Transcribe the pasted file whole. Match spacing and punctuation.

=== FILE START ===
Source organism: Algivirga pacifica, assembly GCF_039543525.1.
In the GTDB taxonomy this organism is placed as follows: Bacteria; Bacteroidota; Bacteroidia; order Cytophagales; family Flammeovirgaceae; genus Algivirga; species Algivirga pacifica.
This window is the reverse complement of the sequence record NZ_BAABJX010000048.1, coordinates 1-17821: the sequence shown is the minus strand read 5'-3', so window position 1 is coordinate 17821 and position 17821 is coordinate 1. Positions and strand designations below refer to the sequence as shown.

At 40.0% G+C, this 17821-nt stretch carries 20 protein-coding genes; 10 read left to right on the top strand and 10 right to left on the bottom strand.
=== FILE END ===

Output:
Source organism: Algivirga pacifica, assembly GCF_039543525.1.
In the GTDB taxonomy this organism is placed as follows: Bacteria; Bacteroidota; Bacteroidia; order Cytophagales; family Flammeovirgaceae; genus Algivirga; species Algivirga pacifica.
This window is the reverse complement of the sequence record NZ_BAABJX010000048.1, coordinates 1-17821: the sequence shown is the minus strand read 5'-3', so window position 1 is coordinate 17821 and position 17821 is coordinate 1. Positions and strand designations below refer to the sequence as shown.

At 40.0% G+C, this 17821-nt stretch carries 20 protein-coding genes; 10 read left to right on the top strand and 10 right to left on the bottom strand.